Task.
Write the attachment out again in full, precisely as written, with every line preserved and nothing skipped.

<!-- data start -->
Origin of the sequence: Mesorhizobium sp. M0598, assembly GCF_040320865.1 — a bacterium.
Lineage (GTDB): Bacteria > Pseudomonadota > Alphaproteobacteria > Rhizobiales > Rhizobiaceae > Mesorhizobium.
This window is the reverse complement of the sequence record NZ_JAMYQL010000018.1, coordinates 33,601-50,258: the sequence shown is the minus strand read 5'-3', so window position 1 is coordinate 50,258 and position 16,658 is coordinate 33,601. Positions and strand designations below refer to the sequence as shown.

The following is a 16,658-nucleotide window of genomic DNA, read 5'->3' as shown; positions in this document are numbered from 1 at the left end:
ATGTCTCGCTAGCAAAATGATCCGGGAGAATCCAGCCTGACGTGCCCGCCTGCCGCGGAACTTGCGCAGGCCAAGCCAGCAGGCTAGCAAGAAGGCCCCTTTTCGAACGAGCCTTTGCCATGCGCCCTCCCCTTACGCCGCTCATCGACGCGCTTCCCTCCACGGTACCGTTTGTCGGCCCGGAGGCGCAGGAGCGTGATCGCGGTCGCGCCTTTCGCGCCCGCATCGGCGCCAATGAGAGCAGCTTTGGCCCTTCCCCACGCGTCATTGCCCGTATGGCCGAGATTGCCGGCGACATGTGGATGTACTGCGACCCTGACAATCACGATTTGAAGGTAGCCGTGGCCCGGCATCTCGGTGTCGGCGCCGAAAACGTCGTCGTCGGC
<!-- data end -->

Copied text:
Origin of the sequence: Mesorhizobium sp. M0598, assembly GCF_040320865.1 — a bacterium.
Lineage (GTDB): Bacteria > Pseudomonadota > Alphaproteobacteria > Rhizobiales > Rhizobiaceae > Mesorhizobium.
This window is the reverse complement of the sequence record NZ_JAMYQL010000018.1, coordinates 33,601-50,258: the sequence shown is the minus strand read 5'-3', so window position 1 is coordinate 50,258 and position 16,658 is coordinate 33,601. Positions and strand designations below refer to the sequence as shown.

The following is a 16,658-nucleotide window of genomic DNA, read 5'->3' as shown; positions in this document are numbered from 1 at the left end:
ATGTCTCGCTAGCAAAATGATCCGGGAGAATCCAGCCTGACGTGCCCGCCTGCCGCGGAACTTGCGCAGGCCAAGCCAGCAGGCTAGCAAGAAGGCCCCTTTTCGAACGAGCCTTTGCCATGCGCCCTCCCCTTACGCCGCTCATCGACGCGCTTCCCTCCACGGTACCGTTTGTCGGCCCGGAGGCGCAGGAGCGTGATCGCGGTCGCGCCTTTCGCGCCCGCATCGGCGCCAATGAGAGCAGCTTTGGCCCTTCCCCACGCGTCATTGCCCGTATGGCCGAGATTGCCGGCGACATGTGGATGTACTGCGACCCTGACAATCACGATTTGAAGGTAGCCGTGGCCCGGCATCTCGGTGTCGGCGCCGAAAACGTCGTCGTCGGC